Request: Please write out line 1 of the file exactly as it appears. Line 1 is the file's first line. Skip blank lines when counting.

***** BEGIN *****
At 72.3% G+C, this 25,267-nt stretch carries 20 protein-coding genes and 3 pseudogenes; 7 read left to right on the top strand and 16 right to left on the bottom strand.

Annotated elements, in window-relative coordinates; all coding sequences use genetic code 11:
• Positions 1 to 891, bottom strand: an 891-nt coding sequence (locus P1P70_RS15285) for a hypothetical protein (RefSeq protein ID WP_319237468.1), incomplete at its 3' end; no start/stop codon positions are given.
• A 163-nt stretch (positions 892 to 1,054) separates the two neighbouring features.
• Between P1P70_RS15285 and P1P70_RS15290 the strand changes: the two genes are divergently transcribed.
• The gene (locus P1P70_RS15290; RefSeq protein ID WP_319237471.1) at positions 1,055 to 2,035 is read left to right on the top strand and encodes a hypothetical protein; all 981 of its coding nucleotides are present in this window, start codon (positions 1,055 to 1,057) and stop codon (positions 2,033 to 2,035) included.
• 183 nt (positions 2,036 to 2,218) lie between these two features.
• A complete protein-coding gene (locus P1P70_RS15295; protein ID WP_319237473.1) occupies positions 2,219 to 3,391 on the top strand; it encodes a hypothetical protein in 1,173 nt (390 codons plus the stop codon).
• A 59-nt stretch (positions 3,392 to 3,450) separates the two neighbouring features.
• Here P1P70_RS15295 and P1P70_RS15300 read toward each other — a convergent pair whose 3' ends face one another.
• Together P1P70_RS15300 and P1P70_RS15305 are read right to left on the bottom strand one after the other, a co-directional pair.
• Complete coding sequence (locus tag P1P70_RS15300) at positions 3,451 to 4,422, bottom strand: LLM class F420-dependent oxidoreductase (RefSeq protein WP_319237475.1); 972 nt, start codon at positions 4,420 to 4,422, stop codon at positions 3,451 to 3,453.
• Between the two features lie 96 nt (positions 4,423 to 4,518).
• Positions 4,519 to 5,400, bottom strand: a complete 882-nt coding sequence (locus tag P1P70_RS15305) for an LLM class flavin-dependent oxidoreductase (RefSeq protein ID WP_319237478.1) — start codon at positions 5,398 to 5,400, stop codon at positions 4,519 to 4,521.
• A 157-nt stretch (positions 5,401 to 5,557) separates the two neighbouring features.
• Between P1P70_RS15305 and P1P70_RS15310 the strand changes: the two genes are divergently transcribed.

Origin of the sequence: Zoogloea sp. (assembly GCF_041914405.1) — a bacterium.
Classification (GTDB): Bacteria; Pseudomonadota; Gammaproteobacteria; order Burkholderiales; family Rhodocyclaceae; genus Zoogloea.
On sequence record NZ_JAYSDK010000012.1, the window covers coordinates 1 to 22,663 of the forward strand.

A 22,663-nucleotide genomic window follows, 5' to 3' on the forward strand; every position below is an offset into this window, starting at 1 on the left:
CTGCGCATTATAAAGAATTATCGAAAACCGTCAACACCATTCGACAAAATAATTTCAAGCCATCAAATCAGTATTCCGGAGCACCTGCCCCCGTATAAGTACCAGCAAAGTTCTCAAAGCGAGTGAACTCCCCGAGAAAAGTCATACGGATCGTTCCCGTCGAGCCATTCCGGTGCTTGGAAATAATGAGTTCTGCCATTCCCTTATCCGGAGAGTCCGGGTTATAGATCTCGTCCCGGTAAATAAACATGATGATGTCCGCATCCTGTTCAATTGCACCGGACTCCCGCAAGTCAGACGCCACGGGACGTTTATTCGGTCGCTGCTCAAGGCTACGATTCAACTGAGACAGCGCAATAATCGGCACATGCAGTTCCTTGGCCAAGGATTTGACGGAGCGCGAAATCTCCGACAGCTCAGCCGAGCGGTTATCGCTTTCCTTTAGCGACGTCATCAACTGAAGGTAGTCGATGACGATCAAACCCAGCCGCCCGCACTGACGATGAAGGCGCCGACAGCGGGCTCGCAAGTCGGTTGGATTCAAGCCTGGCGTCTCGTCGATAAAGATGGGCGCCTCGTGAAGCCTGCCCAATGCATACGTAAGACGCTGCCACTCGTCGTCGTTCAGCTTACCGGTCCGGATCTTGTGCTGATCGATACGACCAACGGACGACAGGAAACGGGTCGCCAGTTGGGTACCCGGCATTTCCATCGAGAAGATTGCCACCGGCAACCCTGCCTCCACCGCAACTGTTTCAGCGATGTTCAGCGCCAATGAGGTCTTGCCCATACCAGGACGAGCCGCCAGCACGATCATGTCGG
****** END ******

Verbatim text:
At 72.3% G+C, this 25,267-nt stretch carries 20 protein-coding genes and 3 pseudogenes; 7 read left to right on the top strand and 16 right to left on the bottom strand.